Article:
The Pawhuska dance arbor committee stressed one thing to architects when planning began for a new arbor: It’s about the dance.
The committee unveiled the design for the proposed structure to more than 100 members of the Pawhuska District on Aug. 16 at Wakon Iron Hall. Pending appropriations from the Fourth Osage Nation Congress, the arbor should be finished by next year’s dance in June.
“We’ve been meeting for several months, meeting with the committee every week and something I hear every week is ‘it’s about the dance,’” said Whit Todd, architect for Tulsa-based Kinslow, Keith & Todd, Inc.
Todd, who also worked on the Grayhorse District’s dance arbor, said Pawhuska’s current arbor is 18,200 square feet and the proposed arbor is 36,100 square feet, nearly double in size. The new Grayhorse arbor is 23,400 square feet.
“The new Grayhorse arbor can fit inside the new Pawhuska arbor,” Todd said.
On the arbor committee is Head Committeeman Herman “Mogri” Lookout, Eddy Red Eagle Jr., John Henry Mashunkashey, Bruce Cass, Drumkeeper George Stabler Jr., Jon and Ryan Red Corn, Osage Congressman James Norris, Congressman Otto Hamilton, George Stabler Sr., Eli Red Eagle and Berbon Hamilton. The Five Man Board is also on the committee and consists of Paula Stabler, Paula Farid, Jodell Heath, Harrison Shackelford and Ryan Red Corn.
Stabler Sr. said the planning of the arbor has been discussed for the last 20 years, as different areas began breaking down and the dance grounds deteriorated. He said the design wasn’t the final design and everything depended on how much funding they would receive from the congress and wanted to keep the project under $2 million.
Cass, who is the director of the Properties Department for the Nation and will be the lead for the construction of the arbor, said once the funding has been made then construction will progress quickly. Cass said the Grayhorse arbor was built in four months.
Todd said the main areas they focused on with the design were the singers, dancers, acoustics, benches, bleachers, access and site improvement. The committee also hired an acoustics specialist from Texas to make sure the sound quality stayed the same as the current arbor.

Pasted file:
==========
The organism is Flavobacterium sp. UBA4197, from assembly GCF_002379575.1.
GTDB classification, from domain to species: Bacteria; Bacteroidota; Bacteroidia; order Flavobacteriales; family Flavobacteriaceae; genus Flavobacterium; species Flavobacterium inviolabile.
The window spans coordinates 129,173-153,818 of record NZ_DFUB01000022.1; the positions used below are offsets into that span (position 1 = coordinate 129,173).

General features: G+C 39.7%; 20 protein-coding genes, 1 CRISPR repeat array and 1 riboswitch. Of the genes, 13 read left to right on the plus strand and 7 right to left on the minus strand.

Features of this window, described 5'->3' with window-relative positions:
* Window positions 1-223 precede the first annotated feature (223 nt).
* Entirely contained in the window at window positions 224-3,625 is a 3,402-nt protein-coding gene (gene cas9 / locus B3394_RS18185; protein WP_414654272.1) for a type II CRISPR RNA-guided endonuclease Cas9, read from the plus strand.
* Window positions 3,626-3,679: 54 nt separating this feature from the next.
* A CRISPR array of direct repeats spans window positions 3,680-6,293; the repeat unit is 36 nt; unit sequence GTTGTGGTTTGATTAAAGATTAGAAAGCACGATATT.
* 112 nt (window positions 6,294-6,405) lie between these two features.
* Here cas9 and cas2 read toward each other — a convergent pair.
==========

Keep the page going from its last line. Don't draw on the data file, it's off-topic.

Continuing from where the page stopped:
The arbor peaks will run north to south, allowing for more ventilation. The outside ridges of the arbor will be extended to block out the evening sun. There will be air vents at the top of the arbor to allow heat to escape. Industrial ceiling fans have been proposed and Todd said the fans selected do not make sound.
“All things that affect acoustics are being discussed,” Todd said.
Handicap access will be available to the bleachers by ramp access. Sidewalks to the Grayhorse and Hominy camps, as well as the new restrooms, are planned. Light posts are also planned to light the sidewalks after the dance ends. Many people over the years have twisted and broken angles while walking back to their camps in the dark.
Family benches will consist of four rows circling the dance ground, there will be 3-4 times as much bleacher space and because the design doesn’t have any permanent structures within the arbor, the committee can expand or shrink the dance ground as they please, Todd said.
Red Eagle Jr. said the committee has worked very hard to anticipate everyone’s needs and the project hasn’t been finalized yet. He noted that for 200 years, Osages have kept their traditions, “same concepts, the same movements.”
“This new dance complex does not disturb the dance,” Red Eagle Jr. said. “At 3 O’clock, on Thursday afternoon, we’ll dance.”
Editor’s Note: The arbor committee has asked that no photos or videos of the proposed arbor be published until after their presentation has been made to the Fourth Osage Nation Congress.